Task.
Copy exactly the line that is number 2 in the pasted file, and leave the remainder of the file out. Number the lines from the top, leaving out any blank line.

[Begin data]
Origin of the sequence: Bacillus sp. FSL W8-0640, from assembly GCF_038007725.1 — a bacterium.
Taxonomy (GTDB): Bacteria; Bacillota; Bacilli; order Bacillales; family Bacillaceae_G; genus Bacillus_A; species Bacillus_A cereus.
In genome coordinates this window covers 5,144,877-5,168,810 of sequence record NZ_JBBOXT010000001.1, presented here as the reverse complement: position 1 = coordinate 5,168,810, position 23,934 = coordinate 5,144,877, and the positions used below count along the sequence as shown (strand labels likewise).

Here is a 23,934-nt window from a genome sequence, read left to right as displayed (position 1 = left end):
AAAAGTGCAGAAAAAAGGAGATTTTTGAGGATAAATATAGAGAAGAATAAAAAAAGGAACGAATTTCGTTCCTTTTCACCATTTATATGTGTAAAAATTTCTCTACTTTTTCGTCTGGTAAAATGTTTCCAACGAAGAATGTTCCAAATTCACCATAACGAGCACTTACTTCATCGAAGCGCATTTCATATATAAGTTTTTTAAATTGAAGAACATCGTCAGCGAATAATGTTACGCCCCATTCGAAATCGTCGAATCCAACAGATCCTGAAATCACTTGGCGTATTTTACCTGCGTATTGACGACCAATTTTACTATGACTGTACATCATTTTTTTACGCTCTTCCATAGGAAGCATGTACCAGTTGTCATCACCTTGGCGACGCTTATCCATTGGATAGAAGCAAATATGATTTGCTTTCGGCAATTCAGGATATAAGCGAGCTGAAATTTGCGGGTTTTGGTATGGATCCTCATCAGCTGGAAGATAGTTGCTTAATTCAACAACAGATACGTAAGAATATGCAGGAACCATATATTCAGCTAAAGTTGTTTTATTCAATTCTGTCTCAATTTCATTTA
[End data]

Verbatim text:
Taxonomy (GTDB): Bacteria; Bacillota; Bacilli; order Bacillales; family Bacillaceae_G; genus Bacillus_A; species Bacillus_A cereus.